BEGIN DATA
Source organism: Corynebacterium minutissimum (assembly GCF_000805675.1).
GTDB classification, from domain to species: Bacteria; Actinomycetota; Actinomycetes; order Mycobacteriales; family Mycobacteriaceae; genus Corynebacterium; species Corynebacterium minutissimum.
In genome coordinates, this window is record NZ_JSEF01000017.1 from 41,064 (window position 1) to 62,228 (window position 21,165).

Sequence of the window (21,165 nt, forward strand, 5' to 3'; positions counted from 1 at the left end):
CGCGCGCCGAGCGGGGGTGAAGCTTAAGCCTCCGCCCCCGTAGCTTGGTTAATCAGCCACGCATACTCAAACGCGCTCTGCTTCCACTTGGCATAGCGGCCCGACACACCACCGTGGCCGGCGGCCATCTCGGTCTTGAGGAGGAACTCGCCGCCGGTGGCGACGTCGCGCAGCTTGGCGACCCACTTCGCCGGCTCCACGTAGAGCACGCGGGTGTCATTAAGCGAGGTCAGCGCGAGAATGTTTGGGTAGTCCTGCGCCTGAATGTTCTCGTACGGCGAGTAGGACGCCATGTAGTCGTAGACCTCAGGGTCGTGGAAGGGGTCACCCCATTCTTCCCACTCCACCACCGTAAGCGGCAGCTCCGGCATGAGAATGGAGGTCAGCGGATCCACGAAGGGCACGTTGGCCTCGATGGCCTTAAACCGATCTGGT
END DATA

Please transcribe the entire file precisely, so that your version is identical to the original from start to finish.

Source organism: Corynebacterium minutissimum (assembly GCF_000805675.1).
GTDB classification, from domain to species: Bacteria; Actinomycetota; Actinomycetes; order Mycobacteriales; family Mycobacteriaceae; genus Corynebacterium; species Corynebacterium minutissimum.
In genome coordinates, this window is record NZ_JSEF01000017.1 from 41,064 (window position 1) to 62,228 (window position 21,165).

Sequence of the window (21,165 nt, forward strand, 5' to 3'; positions counted from 1 at the left end):
CGCGCGCCGAGCGGGGGTGAAGCTTAAGCCTCCGCCCCCGTAGCTTGGTTAATCAGCCACGCATACTCAAACGCGCTCTGCTTCCACTTGGCATAGCGGCCCGACACACCACCGTGGCCGGCGGCCATCTCGGTCTTGAGGAGGAACTCGCCGCCGGTGGCGACGTCGCGCAGCTTGGCGACCCACTTCGCCGGCTCCACGTAGAGCACGCGGGTGTCATTAAGCGAGGTCAGCGCGAGAATGTTTGGGTAGTCCTGCGCCTGAATGTTCTCGTACGGCGAGTAGGACGCCATGTAGTCGTAGACCTCAGGGTCGTGGAAGGGGTCACCCCATTCTTCCCACTCCACCACCGTAAGCGGCAGCTCCGGCATGAGAATGGAGGTCAGCGGATCCACGAAGGGCACGTTGGCCTCGATGGCCTTAAACCGATCTGGT